Many years ago I was in the doctor’s office being prepped for a procedure that most older adults endure, not someone in their early 20s. The doctor was particularly chatty that day and asked what I did for a living. When I told him I taught junior high English, he harrumphed and said, “I’d rather pick up garbage.” I didn’t take it personally, but I know that many people would echo his sentiment. I, however, know I have the best job in the world – for me – and I’m richly blessed because of the people I spend my days with: teenagers. Mostly, because I can learn so much from them.
A quick web search will provide all the ‘evidence’ you need as why teenagers are devalued today. They are generalized to be moody, disrespectful, and mean. Teens take ridiculous risks and make poor decisions. However, an astute teen will point out that adults do this too. So why look at kids as foreign beings? Well, they can be hard to pin down sometime, but after spending the better part of 20 years enjoying their presence, I see incredible value in this age group.
For one, they have much to teach. Most times their unintentional lessons are lost on me, but when I look, I learn. For example, one of my students is rather immature for his age. He tries us most days but his peers seem to give him more grace than the adults in his life do. They’re understanding and welcoming and they overlook slights admirably. I can learn from that. Many times I’ve assigned a pet peeve essay. It’s a good topic because everyone seems to have a pet peeve, kids then write in their comfort zone – no research or heavy thinking required – and it does take some critical thinking skills. However, one student recently wrote a beautiful piece questioning why we should even have a peeve. Hhmmmm…he’s right! I’m inclined to peevery, but he advocated for being more patient with people and ourselves, thereby not having a peeve at all. I can learn from that.
Another way I see value in teens is their desire to have relationships with people. Children play and interact with others quite seamlessly but teens begin to discern and become introspective about who they ‘play’ with. Sure, I’ve seen many be exclusionary and I trust that they’ll someday move past that and be more inclusive of others. I’ve also seen others make choices that leave me in awe. I think of Jordan who was quite popular when I had him in 8th grade. He was what many people would consider the “total package.” Good at everything and popular with all, he stood out most when a teacher announced that they needed to choose partners. Those words are dreaded by a small population of kids in middle school. Jordan would ignore all the calls of his names and urgings of his friends and literally shake them off as he searched for the student who wasn’t picked. Male or female, he made his way over and asked if they’d be his partner. I can learn from that.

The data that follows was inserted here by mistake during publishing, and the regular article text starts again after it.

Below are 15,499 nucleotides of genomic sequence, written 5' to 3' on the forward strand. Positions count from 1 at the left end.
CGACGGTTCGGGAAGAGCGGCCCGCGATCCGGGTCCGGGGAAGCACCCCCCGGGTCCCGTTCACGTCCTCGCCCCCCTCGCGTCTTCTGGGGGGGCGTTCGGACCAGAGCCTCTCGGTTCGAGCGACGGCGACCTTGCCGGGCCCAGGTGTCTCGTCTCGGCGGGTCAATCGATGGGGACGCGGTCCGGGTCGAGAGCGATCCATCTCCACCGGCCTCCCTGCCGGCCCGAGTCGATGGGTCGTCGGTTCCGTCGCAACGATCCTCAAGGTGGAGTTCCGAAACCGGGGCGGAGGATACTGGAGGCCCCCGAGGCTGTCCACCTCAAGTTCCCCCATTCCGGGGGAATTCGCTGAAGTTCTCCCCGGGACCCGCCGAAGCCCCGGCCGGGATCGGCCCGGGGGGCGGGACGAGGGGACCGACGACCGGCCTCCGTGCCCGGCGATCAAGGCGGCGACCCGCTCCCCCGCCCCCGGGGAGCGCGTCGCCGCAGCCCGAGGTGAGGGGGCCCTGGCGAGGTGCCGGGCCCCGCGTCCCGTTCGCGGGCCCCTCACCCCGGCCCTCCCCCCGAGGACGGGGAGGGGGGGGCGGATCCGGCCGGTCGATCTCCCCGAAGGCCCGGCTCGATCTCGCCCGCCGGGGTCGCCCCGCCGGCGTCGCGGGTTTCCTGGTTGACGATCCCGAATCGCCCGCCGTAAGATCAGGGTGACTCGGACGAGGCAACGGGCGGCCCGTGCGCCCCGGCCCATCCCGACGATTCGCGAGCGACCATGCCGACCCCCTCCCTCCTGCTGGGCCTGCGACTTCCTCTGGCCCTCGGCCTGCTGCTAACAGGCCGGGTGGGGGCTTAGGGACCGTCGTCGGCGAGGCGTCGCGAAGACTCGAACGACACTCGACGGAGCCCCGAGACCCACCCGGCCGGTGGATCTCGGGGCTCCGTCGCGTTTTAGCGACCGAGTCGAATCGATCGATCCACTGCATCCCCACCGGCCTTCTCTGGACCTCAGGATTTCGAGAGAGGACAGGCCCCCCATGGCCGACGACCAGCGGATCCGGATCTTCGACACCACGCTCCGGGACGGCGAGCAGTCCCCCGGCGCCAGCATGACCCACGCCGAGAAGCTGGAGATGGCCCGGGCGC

In addition to that example, teens desire a relationship with adults. Many adults would find that surprising but I know it’s true. Kids want to know us adults! They love to know little quirks about us and want to talk to us, especially if they know we like them and are on their side, but they feel a gap that stands invisibly between the two generations. To the rescue – Alex and Brett Harris who have been advocating for teens for a few years now on their website rebelution.com They’re all too aware of the teenager’s image and are showing off all the best in their generation while encouraging their peers at the same time. This site by teens and for teens is always inspiring for adults to read proving these kids are deep thinkers, have big hearts and care deeply about the world they’re about to inherit.
Clearly, I see lots of value in teenagers and I love them very much. They delight me and make me laugh. Their lightheartedness is so often just what I need to brighten my day. But what I value most about them is how much I can learn from them. God is gracious enough to leave something for me to teach them, but I’m their student too, and what a pleasure it is.